|Moll. Picture by Anthony Lycett|
I came up with the title, partly inspired by the idea of a high bohemian Mollywood theme park based on her extraordinary life - turban-shaped bumper cars, haunted houses of very peculiar happenings (who else but Molly would could lose her dentures to kleptomaniac mice?); The Colony Soho drinking den reconstructed and peopled with boozing android versions of Francis Bacon, Jeffrey Bernard, Dan Farson, Muriel Belcher, Moll herself and other monstres sacrés of lowlife high life; fashion catwalks a-swirl with 90-year-old models (hello Lady Astor) and 20 year-old boys with semis; basement clubs for the recitation of bawdy poetry and filthy jokes followed by wild dancing; ashrams for meditation and incense sniffing; nightclub art galleries staffed by ambitious fellationists (hello Croatia)....
And a psychic pagoda for a working cyborg of ... Madame Arcati herself, as played by Moll's unlikely early fashion muse Margaret Rutherford in Noël Coward's Blithe Spirit. Your future to be told.
At the entrance to this imaginarium of din and raffish incongruity would be a message, the same words to be found on p171 of Mollywood, of the people she might have encountered in her alternative fantasy careers as corporate boss or parliamentary Speaker: 'I didn't want to move amongst such a boring set of conventional cunts.'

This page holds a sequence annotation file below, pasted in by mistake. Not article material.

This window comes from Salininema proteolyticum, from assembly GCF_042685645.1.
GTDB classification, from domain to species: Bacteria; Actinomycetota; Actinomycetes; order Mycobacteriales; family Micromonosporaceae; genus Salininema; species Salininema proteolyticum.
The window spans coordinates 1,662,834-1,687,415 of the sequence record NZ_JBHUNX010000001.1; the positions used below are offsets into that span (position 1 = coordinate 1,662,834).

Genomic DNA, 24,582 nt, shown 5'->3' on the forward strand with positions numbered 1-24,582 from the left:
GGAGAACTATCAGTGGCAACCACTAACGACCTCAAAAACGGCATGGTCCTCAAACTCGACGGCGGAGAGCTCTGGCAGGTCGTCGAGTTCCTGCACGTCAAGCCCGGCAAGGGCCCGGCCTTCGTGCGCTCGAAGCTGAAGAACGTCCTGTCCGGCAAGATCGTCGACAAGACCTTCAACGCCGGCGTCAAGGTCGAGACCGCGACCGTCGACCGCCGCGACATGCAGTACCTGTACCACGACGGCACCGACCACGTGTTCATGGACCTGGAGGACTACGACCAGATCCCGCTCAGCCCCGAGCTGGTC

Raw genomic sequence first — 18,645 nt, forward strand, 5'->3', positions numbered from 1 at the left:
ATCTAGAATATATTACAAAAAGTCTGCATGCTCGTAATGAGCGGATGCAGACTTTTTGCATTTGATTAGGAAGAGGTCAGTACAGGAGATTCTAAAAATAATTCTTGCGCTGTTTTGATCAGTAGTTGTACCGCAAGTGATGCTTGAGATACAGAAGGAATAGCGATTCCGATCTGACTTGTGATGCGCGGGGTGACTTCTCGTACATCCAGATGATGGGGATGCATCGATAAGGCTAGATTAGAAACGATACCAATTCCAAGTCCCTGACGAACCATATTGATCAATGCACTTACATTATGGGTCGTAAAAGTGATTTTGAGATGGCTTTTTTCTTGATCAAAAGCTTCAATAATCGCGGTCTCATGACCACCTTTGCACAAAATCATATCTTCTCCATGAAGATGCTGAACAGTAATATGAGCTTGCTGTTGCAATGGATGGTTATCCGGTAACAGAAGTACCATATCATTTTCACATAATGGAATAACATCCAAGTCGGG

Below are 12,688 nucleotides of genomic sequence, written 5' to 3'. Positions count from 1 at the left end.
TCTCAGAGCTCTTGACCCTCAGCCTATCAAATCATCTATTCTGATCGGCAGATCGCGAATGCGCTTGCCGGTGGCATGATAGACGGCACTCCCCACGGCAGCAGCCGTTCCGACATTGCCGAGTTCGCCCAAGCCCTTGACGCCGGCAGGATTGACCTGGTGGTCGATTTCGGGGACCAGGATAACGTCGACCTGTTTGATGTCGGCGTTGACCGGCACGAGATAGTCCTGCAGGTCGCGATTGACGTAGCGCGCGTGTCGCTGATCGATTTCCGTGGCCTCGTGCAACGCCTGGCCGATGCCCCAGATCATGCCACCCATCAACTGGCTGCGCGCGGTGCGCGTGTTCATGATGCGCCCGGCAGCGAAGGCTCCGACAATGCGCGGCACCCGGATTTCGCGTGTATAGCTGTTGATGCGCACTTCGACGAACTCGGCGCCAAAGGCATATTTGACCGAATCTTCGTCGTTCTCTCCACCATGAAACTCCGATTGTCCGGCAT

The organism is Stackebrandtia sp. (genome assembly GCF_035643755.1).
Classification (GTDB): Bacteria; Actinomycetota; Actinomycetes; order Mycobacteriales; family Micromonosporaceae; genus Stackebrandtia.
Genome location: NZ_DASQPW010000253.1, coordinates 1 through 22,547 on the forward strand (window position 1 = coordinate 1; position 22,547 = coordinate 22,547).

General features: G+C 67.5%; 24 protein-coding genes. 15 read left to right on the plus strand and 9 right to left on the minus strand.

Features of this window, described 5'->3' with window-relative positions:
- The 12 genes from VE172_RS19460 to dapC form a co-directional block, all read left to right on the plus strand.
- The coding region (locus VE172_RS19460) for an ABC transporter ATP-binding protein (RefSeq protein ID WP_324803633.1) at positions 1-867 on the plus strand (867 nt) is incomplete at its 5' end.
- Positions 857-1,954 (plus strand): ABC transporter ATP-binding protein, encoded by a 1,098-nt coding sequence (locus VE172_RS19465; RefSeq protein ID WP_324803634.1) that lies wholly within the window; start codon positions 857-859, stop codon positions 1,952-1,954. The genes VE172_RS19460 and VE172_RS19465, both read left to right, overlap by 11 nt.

Among writers, poets, painters, actors, fashion queens and (oddly) barristers she has found refuge from the conventional cunts all her adult life: and even among the last, she will detect the pulse of a hidden fellow sensitive across a long room, or distant on the internet. Wisely, her publisher Beautiful Books has not attempted to restore order where whim, caprice, impulse, inspiration, addiction even, reign. Anecdotes of famous lovers and friends, stories of bankruptcy, alcoholism and victory, are interrupted by long sideshows and nattery hitchhikers in a funny, readable stream-of-consciousness. There's no question Moll can be daffy as a duck. Then she'll shock you with a sudden laser of insight, just when you thought she had a screw loose.
Which reminds me, Molly on Radio 4's Loose Ends with Clive Anderson the other day. The one-time (yes!) barrister host plainly found some of her stories hard to believe, such as spanking barrister John Mortimer's arse or nearly losing her cherry to Louis Armstrong or fucking a 23-year-old surfer boy at the age of 73. 'I don't do pinches of salt,' responded Moll before taking her plastic denture out to studio gasps. All I can say is that her version of our friendship and relationship is intuitively true as well as subtly told. Between the raucous broad brush strokes of her life narration is some very fine miniature work.
Gossers hoping for nuggets about the Sunday Times or Nova, or about the soapy detail of her marriages, will have nothing to repeat at the garden fence. Huge life events are pole-vaulted in a sentence while matters of eccentric interest to her hog the book in pages of comedy and character. Mollywood is a distillation of a life nowhere near its end, but there's enough killer detail to fill a wanker's imagination. What exactly did she do with those entire rugby teams away from their mammies?
Oh yes, one for Christmas, dearies (and the late George Melly sends his love).
Welcome to Mollywood, buy here